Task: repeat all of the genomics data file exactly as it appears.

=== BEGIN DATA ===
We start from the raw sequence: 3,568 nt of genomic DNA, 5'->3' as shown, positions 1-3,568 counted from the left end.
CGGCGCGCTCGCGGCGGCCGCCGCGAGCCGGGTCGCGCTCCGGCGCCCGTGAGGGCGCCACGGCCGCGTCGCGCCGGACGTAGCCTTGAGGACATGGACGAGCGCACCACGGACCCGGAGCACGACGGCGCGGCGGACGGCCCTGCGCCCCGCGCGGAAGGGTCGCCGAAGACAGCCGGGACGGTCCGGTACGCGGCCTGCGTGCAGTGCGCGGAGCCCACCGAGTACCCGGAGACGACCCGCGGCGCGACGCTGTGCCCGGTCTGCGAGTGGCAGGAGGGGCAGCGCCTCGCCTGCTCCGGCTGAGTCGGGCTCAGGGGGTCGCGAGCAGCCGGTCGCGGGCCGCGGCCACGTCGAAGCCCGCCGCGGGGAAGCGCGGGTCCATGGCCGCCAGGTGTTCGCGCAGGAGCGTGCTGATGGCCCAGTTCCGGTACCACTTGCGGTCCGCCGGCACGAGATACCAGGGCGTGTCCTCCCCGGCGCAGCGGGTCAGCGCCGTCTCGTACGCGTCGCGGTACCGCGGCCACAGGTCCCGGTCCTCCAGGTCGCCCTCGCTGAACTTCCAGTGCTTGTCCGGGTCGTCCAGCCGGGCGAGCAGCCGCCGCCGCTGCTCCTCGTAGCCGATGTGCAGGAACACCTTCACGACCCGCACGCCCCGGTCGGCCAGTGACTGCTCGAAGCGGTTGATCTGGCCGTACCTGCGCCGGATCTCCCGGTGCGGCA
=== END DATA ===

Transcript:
We start from the raw sequence: 3,568 nt of genomic DNA, 5'->3' as shown, positions 1-3,568 counted from the left end.
CGGCGCGCTCGCGGCGGCCGCCGCGAGCCGGGTCGCGCTCCGGCGCCCGTGAGGGCGCCACGGCCGCGTCGCGCCGGACGTAGCCTTGAGGACATGGACGAGCGCACCACGGACCCGGAGCACGACGGCGCGGCGGACGGCCCTGCGCCCCGCGCGGAAGGGTCGCCGAAGACAGCCGGGACGGTCCGGTACGCGGCCTGCGTGCAGTGCGCGGAGCCCACCGAGTACCCGGAGACGACCCGCGGCGCGACGCTGTGCCCGGTCTGCGAGTGGCAGGAGGGGCAGCGCCTCGCCTGCTCCGGCTGAGTCGGGCTCAGGGGGTCGCGAGCAGCCGGTCGCGGGCCGCGGCCACGTCGAAGCCCGCCGCGGGGAAGCGCGGGTCCATGGCCGCCAGGTGTTCGCGCAGGAGCGTGCTGATGGCCCAGTTCCGGTACCACTTGCGGTCCGCCGGCACGAGATACCAGGGCGTGTCCTCCCCGGCGCAGCGGGTCAGCGCCGTCTCGTACGCGTCGCGGTACCGCGGCCACAGGTCCCGGTCCTCCAGGTCGCCCTCGCTGAACTTCCAGTGCTTGTCCGGGTCGTCCAGCCGGGCGAGCAGCCGCCGCCGCTGCTCCTCGTAGCCGATGTGCAGGAACACCTTCACGACCCGCACGCCCCGGTCGGCCAGTGACTGCTCGAAGCGGTTGATCTGGCCGTACCTGCGCCGGATCTCCCGGTGCGGCA